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One for the Ladies

By Dan Swartz

Fort Wayne Reader

2009-08-25


Motherlode, Fort Wayne and Northeast Indiana's only feminist curatorial group, has been creating exhibitions for the past 7 years or so, all exploring feminist attitudes, femininity, and contemporary female artists within the region. Motherlode's next exhibition will take place at the Jeffrey Krull Art Gallery in the Allen County Public Library's downtown branch on September 11 and continues until November 1, 2009. In this exhibition, Motherlode is connecting more established adult female artists with younger artists still coming to understand their artistic practices and motivations. While the group is primarily about the promotion of female artists, their concepts and themes behind the exhibition's vary. This show is entitled "Big Ideas in Small Packages" and will consist of art pieces no larger than 15"x15" framed.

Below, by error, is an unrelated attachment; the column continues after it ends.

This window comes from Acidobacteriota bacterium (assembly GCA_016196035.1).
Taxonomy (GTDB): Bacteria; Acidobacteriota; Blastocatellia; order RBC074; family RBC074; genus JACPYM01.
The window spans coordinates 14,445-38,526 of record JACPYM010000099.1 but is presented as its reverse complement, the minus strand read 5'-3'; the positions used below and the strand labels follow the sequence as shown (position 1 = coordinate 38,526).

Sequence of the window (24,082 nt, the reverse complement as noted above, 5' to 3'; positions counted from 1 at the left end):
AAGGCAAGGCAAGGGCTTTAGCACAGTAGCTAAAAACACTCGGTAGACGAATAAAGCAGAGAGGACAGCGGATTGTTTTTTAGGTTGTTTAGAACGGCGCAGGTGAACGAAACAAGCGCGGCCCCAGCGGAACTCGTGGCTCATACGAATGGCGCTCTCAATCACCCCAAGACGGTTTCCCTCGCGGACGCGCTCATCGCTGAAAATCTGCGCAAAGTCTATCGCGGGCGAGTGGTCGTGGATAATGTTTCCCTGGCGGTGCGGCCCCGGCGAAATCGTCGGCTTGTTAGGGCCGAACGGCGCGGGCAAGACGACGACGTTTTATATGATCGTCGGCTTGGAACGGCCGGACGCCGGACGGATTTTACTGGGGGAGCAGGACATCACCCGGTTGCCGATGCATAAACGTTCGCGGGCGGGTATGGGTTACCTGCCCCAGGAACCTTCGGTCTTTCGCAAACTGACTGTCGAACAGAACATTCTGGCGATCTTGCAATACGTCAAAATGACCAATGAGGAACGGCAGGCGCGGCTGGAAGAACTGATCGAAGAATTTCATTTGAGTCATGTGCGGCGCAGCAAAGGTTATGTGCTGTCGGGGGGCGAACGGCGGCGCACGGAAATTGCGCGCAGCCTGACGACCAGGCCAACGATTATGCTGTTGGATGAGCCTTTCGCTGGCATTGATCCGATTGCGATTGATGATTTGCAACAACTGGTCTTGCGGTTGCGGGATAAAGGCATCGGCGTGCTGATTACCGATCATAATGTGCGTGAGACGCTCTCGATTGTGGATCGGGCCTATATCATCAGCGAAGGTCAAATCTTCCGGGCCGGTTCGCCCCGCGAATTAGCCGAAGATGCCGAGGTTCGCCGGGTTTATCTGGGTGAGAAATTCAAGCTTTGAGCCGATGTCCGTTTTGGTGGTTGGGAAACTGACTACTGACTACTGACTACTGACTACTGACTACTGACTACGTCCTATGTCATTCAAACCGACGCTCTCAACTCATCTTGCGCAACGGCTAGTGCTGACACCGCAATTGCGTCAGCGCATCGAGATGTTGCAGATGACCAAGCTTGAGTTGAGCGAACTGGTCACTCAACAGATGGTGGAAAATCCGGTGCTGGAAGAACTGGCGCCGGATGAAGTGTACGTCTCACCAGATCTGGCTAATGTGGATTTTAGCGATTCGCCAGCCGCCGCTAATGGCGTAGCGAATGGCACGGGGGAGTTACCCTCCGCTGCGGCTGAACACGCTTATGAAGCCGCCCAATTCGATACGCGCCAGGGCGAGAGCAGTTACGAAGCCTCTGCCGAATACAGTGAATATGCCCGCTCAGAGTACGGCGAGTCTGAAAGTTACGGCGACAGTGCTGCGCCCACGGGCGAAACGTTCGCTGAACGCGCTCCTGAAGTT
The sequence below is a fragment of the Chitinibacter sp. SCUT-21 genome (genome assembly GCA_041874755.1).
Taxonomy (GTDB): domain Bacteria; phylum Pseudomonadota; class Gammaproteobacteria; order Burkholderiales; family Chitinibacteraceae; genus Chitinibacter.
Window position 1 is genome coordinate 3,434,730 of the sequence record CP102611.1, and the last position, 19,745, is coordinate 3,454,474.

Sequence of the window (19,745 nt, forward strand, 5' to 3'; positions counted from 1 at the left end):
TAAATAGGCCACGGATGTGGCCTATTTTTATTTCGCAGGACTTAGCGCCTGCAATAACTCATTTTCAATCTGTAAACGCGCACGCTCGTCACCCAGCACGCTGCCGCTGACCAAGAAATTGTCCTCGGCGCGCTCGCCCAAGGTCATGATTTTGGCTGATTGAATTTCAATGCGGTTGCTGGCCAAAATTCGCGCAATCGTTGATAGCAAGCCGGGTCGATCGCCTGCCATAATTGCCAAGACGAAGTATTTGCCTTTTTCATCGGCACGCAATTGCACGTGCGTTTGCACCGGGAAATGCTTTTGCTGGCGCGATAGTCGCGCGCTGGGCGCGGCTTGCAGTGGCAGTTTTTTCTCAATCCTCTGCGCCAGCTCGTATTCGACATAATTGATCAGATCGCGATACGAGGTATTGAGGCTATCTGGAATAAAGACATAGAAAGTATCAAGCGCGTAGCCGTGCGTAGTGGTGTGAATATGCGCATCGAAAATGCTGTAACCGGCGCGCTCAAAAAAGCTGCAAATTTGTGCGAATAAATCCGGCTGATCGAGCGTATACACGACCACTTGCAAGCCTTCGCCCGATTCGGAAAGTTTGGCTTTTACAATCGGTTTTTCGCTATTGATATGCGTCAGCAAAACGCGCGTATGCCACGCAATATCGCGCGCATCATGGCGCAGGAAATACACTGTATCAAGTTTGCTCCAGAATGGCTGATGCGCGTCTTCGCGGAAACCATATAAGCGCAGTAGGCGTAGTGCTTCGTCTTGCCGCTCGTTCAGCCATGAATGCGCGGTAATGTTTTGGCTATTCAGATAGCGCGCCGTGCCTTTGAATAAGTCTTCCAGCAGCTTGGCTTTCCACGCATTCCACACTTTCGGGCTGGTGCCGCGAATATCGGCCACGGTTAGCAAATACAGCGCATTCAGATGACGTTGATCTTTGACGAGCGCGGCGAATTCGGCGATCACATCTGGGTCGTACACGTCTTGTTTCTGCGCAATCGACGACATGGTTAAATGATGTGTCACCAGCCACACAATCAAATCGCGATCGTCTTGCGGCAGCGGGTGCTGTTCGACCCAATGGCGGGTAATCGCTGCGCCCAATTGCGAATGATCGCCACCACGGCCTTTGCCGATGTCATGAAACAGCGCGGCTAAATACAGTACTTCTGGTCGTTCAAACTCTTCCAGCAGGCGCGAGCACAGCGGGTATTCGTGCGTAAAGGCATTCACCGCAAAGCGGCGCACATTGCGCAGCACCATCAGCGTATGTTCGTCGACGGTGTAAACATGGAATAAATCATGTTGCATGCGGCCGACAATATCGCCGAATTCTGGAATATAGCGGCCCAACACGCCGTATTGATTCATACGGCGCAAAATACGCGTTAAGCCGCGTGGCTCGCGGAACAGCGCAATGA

Motherlode is governed by Karen Thompson, Cara Lee Wade, Marcy Adams, Mary Klopfer, and Holly Heath. All of these female artists are professionals working and living within Northeast Indiana, and are responsible for curating the Motherlode exhibitions, from calls of entry to tear down, with the help of other female artists like Deb Washler, executive director of Artlink and Lesley Lundgren, exhibit coordinator for the ACPL.

"Big Ideas in Small Packages" contains art with many different styles and media, from photography to painting and found object/assemblage. Among the pieces in this show, there are many stand outs by artists like Mary Klopfer, Katrina Stolarski, Lesley Lundgren, Deb Washler, Corie Singleton, and Amy Schreiber. However, the four pieces and artists which stand out the most include Cara Lee Wade, Sommer Starks, Serrah Russell, and Bethany Schlegel.